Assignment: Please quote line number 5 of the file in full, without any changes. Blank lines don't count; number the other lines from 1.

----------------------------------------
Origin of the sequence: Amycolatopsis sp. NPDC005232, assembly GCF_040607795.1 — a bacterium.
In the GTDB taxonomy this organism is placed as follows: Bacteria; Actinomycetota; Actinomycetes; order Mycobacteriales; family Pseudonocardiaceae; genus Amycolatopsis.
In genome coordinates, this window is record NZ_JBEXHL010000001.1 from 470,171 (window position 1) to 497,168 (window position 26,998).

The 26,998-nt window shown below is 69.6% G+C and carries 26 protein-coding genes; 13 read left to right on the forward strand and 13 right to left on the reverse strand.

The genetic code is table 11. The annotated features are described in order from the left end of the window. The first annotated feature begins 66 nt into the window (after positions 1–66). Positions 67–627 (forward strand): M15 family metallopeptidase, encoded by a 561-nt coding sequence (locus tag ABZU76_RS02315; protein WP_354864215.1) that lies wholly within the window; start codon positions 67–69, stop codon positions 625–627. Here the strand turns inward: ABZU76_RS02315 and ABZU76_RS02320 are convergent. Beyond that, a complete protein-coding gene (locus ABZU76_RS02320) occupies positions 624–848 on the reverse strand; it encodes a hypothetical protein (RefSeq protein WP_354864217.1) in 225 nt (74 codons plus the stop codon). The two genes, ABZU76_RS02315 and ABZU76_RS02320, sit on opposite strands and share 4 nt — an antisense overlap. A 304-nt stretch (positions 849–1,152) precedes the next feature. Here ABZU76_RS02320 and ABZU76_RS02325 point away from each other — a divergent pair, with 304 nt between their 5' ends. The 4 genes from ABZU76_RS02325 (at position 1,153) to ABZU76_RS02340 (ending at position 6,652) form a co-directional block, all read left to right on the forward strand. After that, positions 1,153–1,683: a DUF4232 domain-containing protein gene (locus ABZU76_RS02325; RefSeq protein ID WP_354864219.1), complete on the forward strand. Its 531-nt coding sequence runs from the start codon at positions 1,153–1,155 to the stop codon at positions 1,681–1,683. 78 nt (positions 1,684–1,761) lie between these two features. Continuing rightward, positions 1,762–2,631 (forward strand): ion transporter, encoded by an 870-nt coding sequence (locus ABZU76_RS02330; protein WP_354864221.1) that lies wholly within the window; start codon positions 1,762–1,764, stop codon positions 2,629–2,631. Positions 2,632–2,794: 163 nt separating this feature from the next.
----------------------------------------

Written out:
The genetic code is table 11. The annotated features are described in order from the left end of the window. The first annotated feature begins 66 nt into the window (after positions 1–66). Positions 67–627 (forward strand): M15 family metallopeptidase, encoded by a 561-nt coding sequence (locus tag ABZU76_RS02315; protein WP_354864215.1) that lies wholly within the window; start codon positions 67–69, stop codon positions 625–627. Here the strand turns inward: ABZU76_RS02315 and ABZU76_RS02320 are convergent. Beyond that, a complete protein-coding gene (locus ABZU76_RS02320) occupies positions 624–848 on the reverse strand; it encodes a hypothetical protein (RefSeq protein WP_354864217.1) in 225 nt (74 codons plus the stop codon). The two genes, ABZU76_RS02315 and ABZU76_RS02320, sit on opposite strands and share 4 nt — an antisense overlap. A 304-nt stretch (positions 849–1,152) precedes the next feature. Here ABZU76_RS02320 and ABZU76_RS02325 point away from each other — a divergent pair, with 304 nt between their 5' ends. The 4 genes from ABZU76_RS02325 (at position 1,153) to ABZU76_RS02340 (ending at position 6,652) form a co-directional block, all read left to right on the forward strand. After that, positions 1,153–1,683: a DUF4232 domain-containing protein gene (locus ABZU76_RS02325; RefSeq protein ID WP_354864219.1), complete on the forward strand. Its 531-nt coding sequence runs from the start codon at positions 1,153–1,155 to the stop codon at positions 1,681–1,683. 78 nt (positions 1,684–1,761) lie between these two features. Continuing rightward, positions 1,762–2,631 (forward strand): ion transporter, encoded by an 870-nt coding sequence (locus ABZU76_RS02330; protein WP_354864221.1) that lies wholly within the window; start codon positions 1,762–1,764, stop codon positions 2,629–2,631. Positions 2,632–2,794: 163 nt separating this feature from the next.